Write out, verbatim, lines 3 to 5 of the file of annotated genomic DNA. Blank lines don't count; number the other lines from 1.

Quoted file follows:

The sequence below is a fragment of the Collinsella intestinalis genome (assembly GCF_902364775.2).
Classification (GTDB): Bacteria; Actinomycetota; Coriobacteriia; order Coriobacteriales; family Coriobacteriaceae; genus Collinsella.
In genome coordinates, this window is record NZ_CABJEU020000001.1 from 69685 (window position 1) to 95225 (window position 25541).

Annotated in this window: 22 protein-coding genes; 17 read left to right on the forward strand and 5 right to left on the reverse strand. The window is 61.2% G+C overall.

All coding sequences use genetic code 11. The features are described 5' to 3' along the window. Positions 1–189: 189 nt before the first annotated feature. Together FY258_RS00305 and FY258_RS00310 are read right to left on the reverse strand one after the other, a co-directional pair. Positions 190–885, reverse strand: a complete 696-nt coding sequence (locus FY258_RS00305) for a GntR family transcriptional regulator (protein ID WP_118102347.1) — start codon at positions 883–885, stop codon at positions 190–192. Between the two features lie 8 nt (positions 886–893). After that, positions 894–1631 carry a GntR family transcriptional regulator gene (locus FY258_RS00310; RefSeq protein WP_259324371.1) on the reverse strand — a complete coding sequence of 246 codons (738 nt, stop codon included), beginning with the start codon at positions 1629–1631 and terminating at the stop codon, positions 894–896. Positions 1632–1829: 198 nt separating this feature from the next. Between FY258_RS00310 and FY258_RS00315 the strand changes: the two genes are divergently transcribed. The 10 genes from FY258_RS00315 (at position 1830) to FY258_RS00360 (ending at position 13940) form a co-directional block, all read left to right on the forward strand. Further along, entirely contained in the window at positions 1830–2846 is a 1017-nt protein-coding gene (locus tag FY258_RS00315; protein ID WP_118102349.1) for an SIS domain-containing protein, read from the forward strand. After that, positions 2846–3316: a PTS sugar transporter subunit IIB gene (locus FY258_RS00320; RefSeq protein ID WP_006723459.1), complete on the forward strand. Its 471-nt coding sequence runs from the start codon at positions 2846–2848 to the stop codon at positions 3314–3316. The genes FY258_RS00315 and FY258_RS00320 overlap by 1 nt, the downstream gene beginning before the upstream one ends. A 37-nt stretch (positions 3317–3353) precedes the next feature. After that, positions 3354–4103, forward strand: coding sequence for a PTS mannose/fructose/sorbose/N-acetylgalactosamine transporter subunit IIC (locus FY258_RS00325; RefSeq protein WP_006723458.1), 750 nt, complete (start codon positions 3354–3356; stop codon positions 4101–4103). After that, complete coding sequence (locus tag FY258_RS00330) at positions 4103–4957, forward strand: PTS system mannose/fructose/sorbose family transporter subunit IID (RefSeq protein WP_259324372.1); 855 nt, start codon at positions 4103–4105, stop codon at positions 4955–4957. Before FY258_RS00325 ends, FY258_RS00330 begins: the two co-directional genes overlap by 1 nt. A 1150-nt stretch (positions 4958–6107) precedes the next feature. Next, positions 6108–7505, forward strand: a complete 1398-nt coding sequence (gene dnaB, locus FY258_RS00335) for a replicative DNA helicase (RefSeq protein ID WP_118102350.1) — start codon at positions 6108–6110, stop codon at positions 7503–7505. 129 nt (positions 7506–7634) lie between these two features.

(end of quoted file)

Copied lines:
In genome coordinates, this window is record NZ_CABJEU020000001.1 from 69685 (window position 1) to 95225 (window position 25541).

Annotated in this window: 22 protein-coding genes; 17 read left to right on the forward strand and 5 right to left on the reverse strand. The window is 61.2% G+C overall.

All coding sequences use genetic code 11. The features are described 5' to 3' along the window. Positions 1–189: 189 nt before the first annotated feature. Together FY258_RS00305 and FY258_RS00310 are read right to left on the reverse strand one after the other, a co-directional pair. Positions 190–885, reverse strand: a complete 696-nt coding sequence (locus FY258_RS00305) for a GntR family transcriptional regulator (protein ID WP_118102347.1) — start codon at positions 883–885, stop codon at positions 190–192. Between the two features lie 8 nt (positions 886–893). After that, positions 894–1631 carry a GntR family transcriptional regulator gene (locus FY258_RS00310; RefSeq protein WP_259324371.1) on the reverse strand — a complete coding sequence of 246 codons (738 nt, stop codon included), beginning with the start codon at positions 1629–1631 and terminating at the stop codon, positions 894–896. Positions 1632–1829: 198 nt separating this feature from the next. Between FY258_RS00310 and FY258_RS00315 the strand changes: the two genes are divergently transcribed. The 10 genes from FY258_RS00315 (at position 1830) to FY258_RS00360 (ending at position 13940) form a co-directional block, all read left to right on the forward strand. Further along, entirely contained in the window at positions 1830–2846 is a 1017-nt protein-coding gene (locus tag FY258_RS00315; protein ID WP_118102349.1) for an SIS domain-containing protein, read from the forward strand. After that, positions 2846–3316: a PTS sugar transporter subunit IIB gene (locus FY258_RS00320; RefSeq protein ID WP_006723459.1), complete on the forward strand. Its 471-nt coding sequence runs from the start codon at positions 2846–2848 to the stop codon at positions 3314–3316. The genes FY258_RS00315 and FY258_RS00320 overlap by 1 nt, the downstream gene beginning before the upstream one ends. A 37-nt stretch (positions 3317–3353) precedes the next feature. After that, positions 3354–4103, forward strand: coding sequence for a PTS mannose/fructose/sorbose/N-acetylgalactosamine transporter subunit IIC (locus FY258_RS00325; RefSeq protein WP_006723458.1), 750 nt, complete (start codon positions 3354–3356; stop codon positions 4101–4103). After that, complete coding sequence (locus tag FY258_RS00330) at positions 4103–4957, forward strand: PTS system mannose/fructose/sorbose family transporter subunit IID (RefSeq protein WP_259324372.1); 855 nt, start codon at positions 4103–4105, stop codon at positions 4955–4957. Before FY258_RS00325 ends, FY258_RS00330 begins: the two co-directional genes overlap by 1 nt. A 1150-nt stretch (positions 4958–6107) precedes the next feature. Next, positions 6108–7505, forward strand: a complete 1398-nt coding sequence (gene dnaB, locus FY258_RS00335) for a replicative DNA helicase (RefSeq protein ID WP_118102350.1) — start codon at positions 6108–6110, stop codon at positions 7503–7505. 129 nt (positions 7506–7634) lie between these two features.